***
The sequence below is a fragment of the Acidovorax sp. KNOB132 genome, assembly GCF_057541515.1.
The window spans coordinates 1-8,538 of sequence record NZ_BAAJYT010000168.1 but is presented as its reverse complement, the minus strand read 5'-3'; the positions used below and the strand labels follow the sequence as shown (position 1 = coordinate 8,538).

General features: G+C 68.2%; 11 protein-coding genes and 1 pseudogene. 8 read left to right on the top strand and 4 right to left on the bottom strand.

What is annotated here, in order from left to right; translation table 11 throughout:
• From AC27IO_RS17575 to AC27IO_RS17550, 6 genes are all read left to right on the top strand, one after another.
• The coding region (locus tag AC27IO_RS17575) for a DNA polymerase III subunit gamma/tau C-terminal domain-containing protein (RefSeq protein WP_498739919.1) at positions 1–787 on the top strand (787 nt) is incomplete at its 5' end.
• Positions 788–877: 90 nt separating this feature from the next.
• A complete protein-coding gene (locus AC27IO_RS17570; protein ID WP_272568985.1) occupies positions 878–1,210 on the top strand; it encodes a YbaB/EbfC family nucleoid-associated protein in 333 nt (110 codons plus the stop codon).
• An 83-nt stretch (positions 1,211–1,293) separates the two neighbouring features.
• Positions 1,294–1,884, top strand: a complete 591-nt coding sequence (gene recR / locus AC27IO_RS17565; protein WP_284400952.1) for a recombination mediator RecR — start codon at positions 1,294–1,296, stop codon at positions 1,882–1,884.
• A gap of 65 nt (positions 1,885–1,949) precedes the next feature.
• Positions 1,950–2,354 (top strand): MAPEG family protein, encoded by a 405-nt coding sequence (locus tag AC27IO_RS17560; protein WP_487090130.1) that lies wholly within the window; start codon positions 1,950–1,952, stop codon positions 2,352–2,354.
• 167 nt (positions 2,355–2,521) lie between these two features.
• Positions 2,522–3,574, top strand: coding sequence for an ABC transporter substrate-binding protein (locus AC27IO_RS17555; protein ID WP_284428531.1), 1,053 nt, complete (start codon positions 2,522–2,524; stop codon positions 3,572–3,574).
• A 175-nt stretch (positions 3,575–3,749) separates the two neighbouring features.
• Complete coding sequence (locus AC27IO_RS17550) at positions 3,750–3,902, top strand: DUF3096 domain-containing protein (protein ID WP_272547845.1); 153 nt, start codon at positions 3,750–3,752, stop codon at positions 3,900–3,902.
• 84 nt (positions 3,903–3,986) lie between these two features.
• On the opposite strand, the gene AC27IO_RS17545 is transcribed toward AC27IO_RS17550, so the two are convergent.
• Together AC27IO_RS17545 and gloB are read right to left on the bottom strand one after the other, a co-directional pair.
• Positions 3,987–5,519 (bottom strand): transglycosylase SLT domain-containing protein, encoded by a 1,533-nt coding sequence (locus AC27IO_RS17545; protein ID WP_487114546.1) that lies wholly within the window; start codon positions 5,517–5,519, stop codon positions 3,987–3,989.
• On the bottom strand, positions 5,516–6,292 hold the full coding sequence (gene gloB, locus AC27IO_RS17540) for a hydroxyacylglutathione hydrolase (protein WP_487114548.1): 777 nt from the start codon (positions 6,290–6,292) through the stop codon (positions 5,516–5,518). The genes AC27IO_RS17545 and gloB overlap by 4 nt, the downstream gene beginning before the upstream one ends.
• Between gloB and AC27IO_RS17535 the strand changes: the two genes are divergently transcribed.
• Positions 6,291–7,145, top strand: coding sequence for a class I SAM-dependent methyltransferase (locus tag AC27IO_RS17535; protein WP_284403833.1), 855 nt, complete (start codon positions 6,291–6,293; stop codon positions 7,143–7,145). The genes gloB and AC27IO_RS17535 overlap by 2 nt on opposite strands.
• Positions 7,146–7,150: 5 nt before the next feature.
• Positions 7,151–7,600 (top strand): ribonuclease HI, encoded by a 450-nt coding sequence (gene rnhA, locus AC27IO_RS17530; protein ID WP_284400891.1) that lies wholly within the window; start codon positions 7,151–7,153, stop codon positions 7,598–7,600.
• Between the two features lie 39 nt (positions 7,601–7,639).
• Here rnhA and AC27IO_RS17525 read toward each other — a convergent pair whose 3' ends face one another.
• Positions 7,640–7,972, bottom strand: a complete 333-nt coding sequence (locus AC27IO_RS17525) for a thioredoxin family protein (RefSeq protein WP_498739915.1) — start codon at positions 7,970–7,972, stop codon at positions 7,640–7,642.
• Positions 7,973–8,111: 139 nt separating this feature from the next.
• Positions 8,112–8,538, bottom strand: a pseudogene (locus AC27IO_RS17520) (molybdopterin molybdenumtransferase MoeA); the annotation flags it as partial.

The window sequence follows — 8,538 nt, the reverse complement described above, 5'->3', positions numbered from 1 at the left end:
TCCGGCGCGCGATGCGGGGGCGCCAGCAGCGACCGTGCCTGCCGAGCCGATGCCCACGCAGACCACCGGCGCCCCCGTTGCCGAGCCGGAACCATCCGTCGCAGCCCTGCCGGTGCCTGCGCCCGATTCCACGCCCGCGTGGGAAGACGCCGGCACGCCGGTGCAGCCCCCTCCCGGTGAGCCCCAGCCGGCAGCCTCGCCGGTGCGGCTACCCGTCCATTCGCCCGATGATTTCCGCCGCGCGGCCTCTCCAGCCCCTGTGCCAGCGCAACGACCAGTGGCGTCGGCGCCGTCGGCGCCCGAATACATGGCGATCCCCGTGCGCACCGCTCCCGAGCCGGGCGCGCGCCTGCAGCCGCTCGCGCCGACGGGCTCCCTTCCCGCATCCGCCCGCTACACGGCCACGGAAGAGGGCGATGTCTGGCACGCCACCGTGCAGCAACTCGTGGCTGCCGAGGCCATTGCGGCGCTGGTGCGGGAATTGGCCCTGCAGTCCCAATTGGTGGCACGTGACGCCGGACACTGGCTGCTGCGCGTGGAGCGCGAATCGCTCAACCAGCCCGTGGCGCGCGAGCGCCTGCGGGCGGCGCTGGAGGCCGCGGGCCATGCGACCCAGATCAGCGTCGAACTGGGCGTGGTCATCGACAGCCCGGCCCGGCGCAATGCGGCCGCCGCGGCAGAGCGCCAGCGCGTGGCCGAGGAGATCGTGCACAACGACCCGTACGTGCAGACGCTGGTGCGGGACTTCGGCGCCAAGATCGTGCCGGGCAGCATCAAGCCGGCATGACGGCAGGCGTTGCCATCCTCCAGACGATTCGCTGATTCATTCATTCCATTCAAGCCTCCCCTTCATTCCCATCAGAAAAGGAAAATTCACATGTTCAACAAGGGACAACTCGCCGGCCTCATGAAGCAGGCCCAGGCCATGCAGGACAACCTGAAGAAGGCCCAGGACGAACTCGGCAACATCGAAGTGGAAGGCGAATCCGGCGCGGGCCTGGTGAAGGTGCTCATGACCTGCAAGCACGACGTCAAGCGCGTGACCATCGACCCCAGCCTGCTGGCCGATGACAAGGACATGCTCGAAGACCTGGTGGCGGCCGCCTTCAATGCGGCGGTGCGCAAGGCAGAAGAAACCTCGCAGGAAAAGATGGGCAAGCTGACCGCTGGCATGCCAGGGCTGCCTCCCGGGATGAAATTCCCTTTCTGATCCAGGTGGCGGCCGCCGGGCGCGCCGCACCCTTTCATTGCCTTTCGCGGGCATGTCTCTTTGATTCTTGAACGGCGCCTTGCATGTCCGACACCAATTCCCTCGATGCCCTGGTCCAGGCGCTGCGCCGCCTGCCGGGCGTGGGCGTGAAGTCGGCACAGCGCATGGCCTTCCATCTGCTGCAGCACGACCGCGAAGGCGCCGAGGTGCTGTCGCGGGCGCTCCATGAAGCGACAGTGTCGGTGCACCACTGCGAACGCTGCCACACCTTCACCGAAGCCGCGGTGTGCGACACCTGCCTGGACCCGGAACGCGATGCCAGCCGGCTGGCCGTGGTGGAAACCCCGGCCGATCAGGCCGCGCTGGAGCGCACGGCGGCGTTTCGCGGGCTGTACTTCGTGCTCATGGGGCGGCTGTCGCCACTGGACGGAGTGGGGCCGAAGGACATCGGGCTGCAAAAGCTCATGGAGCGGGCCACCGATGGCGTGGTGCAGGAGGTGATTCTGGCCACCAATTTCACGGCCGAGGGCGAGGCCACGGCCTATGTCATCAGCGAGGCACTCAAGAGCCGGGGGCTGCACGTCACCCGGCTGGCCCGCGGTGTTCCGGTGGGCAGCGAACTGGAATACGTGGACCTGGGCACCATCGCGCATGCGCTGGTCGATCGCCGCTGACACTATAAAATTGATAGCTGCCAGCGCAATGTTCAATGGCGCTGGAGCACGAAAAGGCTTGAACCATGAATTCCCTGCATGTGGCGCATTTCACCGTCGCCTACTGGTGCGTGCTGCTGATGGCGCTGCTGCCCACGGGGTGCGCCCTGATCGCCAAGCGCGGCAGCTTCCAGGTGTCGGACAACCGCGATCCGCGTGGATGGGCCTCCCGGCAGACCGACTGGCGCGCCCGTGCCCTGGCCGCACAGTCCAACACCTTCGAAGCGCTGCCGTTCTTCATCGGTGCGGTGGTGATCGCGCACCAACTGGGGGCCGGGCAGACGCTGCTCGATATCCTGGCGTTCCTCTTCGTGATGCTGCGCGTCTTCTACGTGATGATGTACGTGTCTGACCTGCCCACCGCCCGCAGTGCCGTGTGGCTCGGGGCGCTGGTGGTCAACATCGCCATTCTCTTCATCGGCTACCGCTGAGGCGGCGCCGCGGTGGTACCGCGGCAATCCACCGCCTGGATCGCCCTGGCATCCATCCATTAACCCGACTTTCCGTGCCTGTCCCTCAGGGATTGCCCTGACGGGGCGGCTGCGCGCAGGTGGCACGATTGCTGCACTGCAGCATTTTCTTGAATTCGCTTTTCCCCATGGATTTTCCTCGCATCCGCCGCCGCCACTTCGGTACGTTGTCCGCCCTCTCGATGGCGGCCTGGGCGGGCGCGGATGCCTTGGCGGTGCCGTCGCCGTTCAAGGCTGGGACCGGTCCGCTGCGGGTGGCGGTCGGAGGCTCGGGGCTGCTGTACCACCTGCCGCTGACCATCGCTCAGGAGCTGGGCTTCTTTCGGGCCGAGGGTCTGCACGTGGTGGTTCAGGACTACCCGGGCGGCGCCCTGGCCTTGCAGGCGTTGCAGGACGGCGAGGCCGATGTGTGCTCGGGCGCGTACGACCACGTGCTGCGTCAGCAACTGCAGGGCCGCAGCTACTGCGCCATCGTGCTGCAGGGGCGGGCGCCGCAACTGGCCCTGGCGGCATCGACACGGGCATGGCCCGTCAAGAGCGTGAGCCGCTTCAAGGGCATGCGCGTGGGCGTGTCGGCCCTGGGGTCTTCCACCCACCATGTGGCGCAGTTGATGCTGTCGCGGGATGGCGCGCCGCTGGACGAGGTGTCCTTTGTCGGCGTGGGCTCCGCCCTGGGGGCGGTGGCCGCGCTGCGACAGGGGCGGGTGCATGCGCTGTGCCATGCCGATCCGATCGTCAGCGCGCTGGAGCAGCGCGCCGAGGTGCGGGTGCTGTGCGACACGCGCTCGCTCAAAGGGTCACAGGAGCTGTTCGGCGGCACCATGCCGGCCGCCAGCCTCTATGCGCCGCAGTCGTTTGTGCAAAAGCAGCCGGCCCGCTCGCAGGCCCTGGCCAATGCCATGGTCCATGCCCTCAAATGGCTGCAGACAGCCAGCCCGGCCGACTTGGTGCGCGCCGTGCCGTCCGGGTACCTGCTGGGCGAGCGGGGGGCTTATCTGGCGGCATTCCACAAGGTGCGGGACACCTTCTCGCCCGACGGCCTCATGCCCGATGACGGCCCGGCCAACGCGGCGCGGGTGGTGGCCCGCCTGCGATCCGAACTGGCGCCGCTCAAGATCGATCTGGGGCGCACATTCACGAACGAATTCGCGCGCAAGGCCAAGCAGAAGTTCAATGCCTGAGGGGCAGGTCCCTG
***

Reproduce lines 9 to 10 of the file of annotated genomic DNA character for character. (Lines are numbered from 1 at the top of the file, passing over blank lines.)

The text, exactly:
• An 83-nt stretch (positions 1,211–1,293) separates the two neighbouring features.
• Positions 1,294–1,884, top strand: a complete 591-nt coding sequence (gene recR / locus AC27IO_RS17565; protein WP_284400952.1) for a recombination mediator RecR — start codon at positions 1,294–1,296, stop codon at positions 1,882–1,884.